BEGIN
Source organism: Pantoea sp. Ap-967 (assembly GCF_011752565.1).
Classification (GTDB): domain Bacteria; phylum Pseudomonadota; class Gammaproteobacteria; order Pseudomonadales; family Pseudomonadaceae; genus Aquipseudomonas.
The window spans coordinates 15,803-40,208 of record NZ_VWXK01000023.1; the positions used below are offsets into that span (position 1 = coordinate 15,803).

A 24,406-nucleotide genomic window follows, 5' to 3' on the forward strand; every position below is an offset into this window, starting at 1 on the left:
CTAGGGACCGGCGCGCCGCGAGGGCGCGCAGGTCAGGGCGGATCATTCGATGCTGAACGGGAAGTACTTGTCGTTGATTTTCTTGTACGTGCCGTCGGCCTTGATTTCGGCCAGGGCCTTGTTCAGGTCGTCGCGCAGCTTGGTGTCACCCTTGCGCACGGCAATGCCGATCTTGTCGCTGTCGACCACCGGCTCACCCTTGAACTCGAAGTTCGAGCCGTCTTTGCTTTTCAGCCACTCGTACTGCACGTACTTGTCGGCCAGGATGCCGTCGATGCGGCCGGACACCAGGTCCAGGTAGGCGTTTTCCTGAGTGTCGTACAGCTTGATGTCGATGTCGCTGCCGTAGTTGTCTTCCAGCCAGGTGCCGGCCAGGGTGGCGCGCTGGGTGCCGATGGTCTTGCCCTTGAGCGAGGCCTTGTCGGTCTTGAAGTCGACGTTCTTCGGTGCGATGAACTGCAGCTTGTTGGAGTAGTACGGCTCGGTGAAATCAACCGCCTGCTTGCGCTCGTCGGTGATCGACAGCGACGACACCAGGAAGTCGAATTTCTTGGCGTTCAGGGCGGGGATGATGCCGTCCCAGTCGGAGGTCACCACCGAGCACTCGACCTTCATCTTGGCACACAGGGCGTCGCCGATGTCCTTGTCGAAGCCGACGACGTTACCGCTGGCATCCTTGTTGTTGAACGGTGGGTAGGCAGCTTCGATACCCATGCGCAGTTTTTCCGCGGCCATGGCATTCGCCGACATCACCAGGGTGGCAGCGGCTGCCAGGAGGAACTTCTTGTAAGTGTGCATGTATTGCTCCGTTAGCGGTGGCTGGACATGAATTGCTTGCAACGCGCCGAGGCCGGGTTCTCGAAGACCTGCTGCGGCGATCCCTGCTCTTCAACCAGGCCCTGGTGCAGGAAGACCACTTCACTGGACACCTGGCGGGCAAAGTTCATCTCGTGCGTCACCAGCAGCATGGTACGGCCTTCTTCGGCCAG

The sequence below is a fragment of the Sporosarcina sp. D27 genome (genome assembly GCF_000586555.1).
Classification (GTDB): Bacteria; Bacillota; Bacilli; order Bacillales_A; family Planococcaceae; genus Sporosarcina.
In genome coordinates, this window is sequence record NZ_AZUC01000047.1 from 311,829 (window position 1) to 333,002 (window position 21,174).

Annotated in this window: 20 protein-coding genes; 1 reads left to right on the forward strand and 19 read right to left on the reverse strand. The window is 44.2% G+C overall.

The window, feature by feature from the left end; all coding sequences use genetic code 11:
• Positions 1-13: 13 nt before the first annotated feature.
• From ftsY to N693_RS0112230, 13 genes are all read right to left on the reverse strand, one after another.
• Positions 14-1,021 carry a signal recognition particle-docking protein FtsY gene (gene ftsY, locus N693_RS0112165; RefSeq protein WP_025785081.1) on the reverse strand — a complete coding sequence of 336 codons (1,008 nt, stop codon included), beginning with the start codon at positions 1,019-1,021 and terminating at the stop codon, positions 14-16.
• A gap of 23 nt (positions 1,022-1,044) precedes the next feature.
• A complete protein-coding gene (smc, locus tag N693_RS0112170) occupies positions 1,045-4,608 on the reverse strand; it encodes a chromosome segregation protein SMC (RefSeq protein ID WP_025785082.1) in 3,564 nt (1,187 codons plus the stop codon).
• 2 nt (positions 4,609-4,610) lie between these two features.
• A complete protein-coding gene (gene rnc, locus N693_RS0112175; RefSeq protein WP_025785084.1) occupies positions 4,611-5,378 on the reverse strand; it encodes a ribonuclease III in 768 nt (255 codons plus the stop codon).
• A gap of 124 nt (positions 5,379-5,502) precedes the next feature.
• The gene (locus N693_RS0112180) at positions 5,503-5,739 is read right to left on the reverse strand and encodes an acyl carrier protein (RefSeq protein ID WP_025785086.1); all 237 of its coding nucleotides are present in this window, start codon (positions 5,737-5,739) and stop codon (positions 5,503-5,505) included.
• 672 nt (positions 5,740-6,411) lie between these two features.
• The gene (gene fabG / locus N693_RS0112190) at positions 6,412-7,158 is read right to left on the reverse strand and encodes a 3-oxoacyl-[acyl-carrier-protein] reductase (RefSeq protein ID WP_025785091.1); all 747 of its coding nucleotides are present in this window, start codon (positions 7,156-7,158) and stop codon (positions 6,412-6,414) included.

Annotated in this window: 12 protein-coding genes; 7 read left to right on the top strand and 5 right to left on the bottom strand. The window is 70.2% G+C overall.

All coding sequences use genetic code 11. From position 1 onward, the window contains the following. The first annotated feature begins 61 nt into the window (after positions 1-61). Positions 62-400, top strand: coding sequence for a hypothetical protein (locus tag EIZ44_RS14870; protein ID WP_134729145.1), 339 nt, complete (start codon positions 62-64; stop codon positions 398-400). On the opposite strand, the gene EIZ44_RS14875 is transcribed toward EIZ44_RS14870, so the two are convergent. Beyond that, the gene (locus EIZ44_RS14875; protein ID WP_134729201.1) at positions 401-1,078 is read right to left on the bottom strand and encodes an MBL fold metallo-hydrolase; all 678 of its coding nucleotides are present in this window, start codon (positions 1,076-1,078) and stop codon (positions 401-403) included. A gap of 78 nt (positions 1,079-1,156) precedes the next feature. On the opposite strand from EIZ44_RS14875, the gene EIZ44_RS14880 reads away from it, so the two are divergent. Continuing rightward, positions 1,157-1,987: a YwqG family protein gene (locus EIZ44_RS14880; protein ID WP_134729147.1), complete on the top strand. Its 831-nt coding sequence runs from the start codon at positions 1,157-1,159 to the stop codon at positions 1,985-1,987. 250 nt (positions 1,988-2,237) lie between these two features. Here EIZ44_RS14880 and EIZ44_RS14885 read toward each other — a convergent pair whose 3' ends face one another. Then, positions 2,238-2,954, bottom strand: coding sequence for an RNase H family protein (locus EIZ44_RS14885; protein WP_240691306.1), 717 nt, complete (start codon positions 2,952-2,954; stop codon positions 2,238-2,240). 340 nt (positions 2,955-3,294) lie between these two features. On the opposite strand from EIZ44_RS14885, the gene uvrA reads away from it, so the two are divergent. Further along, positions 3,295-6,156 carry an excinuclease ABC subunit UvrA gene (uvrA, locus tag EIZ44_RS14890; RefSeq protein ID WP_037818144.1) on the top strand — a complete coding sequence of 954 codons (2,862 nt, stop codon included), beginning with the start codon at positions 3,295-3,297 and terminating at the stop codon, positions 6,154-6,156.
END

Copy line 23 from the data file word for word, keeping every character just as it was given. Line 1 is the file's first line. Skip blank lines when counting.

All coding sequences use genetic code 11. From position 1 onward, the window contains the following. The first annotated feature begins 61 nt into the window (after positions 1-61). Positions 62-400, top strand: coding sequence for a hypothetical protein (locus tag EIZ44_RS14870; protein ID WP_134729145.1), 339 nt, complete (start codon positions 62-64; stop codon positions 398-400). On the opposite strand, the gene EIZ44_RS14875 is transcribed toward EIZ44_RS14870, so the two are convergent. Beyond that, the gene (locus EIZ44_RS14875; protein ID WP_134729201.1) at positions 401-1,078 is read right to left on the bottom strand and encodes an MBL fold metallo-hydrolase; all 678 of its coding nucleotides are present in this window, start codon (positions 1,076-1,078) and stop codon (positions 401-403) included. A gap of 78 nt (positions 1,079-1,156) precedes the next feature. On the opposite strand from EIZ44_RS14875, the gene EIZ44_RS14880 reads away from it, so the two are divergent. Continuing rightward, positions 1,157-1,987: a YwqG family protein gene (locus EIZ44_RS14880; protein ID WP_134729147.1), complete on the top strand. Its 831-nt coding sequence runs from the start codon at positions 1,157-1,159 to the stop codon at positions 1,985-1,987. 250 nt (positions 1,988-2,237) lie between these two features. Here EIZ44_RS14880 and EIZ44_RS14885 read toward each other — a convergent pair whose 3' ends face one another. Then, positions 2,238-2,954, bottom strand: coding sequence for an RNase H family protein (locus EIZ44_RS14885; protein WP_240691306.1), 717 nt, complete (start codon positions 2,952-2,954; stop codon positions 2,238-2,240). 340 nt (positions 2,955-3,294) lie between these two features. On the opposite strand from EIZ44_RS14885, the gene uvrA reads away from it, so the two are divergent. Further along, positions 3,295-6,156 carry an excinuclease ABC subunit UvrA gene (uvrA, locus tag EIZ44_RS14890; RefSeq protein ID WP_037818144.1) on the top strand — a complete coding sequence of 954 codons (2,862 nt, stop codon included), beginning with the start codon at positions 3,295-3,297 and terminating at the stop codon, positions 6,154-6,156.